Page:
My Life On Campus During COVID-19

Emily Kughn is a second-year student in Michigan Technological University’s College of Business, dual majoring in marketing and management with a concentration in supply chain and operations management. The Horton, Michigan, native is also a member of the American Marketing Association. Below is her piece about what it’s like living and learning on campus during the COVID-19 pandemic.

Walking onto campus to start my first year, I felt a huge mix of emotions: happy to start a new chapter, sad to leave my family and friends back home, anxious about what’s to come, and excited about my new independence. Just like any other first-time college student, I had my guesses about what college might be like, but I really had no idea what to expect. I can assure you the last thing I anticipated was a global pandemic!

Fast forward now into my second year at Michigan Tech—my everyday campus life looks much different than it did last year. Obviously, I wish more than anything that this virus never existed, but I’ve learned to forge a new path and create a new normal.

The sense of community on Michigan Tech’s campus is especially strong this year. We’ve found creative ways to come together and show support for one another. Since we can’t attend sporting events, have large gatherings, or socialize much outside of class, it makes the interaction we do get extra special. My favorite ways to safely socialize now include our outdoor movie nights, bonfires, going on hikes, and Zoom calls with my friends.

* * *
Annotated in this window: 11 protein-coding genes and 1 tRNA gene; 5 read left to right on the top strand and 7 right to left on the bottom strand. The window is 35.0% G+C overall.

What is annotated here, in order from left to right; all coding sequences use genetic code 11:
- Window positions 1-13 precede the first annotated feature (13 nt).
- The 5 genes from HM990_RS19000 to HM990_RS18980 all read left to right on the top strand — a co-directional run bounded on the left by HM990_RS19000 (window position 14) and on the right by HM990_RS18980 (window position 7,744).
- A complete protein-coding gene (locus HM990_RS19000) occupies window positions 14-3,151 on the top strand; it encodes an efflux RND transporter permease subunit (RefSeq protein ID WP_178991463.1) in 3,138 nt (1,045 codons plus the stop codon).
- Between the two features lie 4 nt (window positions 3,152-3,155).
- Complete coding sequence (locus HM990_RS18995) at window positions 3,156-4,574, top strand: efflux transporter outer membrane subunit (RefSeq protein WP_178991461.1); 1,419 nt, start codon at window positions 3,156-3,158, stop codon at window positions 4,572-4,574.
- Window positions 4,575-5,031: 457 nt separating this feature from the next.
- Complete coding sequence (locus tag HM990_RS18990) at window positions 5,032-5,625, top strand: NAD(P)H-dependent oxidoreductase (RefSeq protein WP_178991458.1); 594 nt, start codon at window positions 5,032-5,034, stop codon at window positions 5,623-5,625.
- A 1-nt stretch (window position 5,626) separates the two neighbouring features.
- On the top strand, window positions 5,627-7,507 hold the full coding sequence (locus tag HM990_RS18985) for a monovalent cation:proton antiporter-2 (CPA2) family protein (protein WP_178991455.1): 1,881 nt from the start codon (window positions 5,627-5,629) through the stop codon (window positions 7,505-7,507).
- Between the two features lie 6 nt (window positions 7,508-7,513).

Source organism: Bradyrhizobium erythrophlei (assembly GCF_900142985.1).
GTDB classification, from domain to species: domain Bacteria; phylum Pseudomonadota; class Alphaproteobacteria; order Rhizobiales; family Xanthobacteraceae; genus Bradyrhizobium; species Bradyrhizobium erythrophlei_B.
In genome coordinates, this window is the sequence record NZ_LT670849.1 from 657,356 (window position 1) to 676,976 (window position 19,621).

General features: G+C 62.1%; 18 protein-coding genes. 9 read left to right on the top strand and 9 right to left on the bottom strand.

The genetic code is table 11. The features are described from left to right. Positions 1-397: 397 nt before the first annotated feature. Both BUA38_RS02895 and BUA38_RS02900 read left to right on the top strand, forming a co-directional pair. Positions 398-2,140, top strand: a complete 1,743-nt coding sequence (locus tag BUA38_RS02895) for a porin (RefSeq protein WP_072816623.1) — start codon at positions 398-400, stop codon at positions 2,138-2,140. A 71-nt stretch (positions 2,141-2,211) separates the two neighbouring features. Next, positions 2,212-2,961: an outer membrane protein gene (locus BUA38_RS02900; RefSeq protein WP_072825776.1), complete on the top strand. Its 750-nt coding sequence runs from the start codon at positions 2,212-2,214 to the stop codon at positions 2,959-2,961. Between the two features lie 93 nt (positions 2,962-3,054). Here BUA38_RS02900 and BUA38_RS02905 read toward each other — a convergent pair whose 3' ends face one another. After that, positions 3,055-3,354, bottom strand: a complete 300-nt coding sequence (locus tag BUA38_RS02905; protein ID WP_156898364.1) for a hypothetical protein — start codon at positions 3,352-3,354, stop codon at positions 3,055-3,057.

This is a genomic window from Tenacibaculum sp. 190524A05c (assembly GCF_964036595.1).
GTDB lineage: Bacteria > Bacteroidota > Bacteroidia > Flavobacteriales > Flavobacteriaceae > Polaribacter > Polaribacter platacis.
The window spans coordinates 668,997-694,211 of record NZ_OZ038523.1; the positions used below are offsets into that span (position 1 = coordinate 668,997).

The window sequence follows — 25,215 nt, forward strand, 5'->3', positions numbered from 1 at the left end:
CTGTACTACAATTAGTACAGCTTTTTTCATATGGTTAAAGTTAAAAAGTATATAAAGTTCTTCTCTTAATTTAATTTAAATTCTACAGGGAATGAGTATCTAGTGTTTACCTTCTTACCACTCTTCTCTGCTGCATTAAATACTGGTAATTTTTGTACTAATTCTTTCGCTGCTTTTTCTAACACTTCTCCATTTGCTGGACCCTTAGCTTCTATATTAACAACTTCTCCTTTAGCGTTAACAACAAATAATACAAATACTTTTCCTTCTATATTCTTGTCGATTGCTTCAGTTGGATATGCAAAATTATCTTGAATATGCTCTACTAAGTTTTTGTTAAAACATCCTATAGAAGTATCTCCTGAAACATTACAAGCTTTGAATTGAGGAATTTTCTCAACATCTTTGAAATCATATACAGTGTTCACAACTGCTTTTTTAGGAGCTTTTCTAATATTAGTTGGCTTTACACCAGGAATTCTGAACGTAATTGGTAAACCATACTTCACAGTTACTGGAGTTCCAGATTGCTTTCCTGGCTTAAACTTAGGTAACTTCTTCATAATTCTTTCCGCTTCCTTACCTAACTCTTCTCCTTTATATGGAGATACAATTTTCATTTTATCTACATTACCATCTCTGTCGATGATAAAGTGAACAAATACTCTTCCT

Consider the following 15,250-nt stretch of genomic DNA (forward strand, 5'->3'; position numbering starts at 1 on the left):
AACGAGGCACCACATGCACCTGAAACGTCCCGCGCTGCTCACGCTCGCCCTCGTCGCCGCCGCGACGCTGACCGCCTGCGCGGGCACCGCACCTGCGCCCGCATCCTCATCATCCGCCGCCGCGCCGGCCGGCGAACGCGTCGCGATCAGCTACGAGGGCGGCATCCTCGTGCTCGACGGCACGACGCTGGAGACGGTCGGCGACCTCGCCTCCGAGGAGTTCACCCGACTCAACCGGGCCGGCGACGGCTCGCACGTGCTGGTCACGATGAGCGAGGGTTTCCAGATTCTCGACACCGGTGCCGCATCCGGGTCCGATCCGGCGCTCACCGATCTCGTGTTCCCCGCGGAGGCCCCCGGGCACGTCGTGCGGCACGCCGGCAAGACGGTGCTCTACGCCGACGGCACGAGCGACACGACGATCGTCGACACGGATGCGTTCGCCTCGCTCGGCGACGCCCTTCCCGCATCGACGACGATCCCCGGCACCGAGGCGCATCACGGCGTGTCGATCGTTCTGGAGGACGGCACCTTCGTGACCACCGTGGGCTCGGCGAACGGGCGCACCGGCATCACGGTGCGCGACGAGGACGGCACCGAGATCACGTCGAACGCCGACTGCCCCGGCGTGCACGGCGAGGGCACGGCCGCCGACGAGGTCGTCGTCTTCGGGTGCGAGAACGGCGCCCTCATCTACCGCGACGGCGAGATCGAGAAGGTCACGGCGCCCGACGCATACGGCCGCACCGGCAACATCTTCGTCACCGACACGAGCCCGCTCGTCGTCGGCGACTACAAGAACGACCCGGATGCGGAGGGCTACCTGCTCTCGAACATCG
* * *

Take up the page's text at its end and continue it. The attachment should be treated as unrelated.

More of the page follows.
In order to thrive in online classes, I find it vital to establish a routine to stay organized. I treat my classes the same way I would if they were all in person. I make sure to mask up and head to the library at least twice a week in order to get a change of scenery while studying. I am also still very much involved in student organizations, which keeps me busy.

In the American Marketing Association, we participated in a virtual marketing competition and the Women’s Rugby Club competed against our conference in a virtual season. My student org involvement has been a major blessing; being able to stay connected with others in new ways while also staying involved in things I enjoy.

The most challenging part of the year so far has been not being able to attend all classes in person, not being able to see all of my friends, trying to meet new people, and constantly dealing with the many unknowns.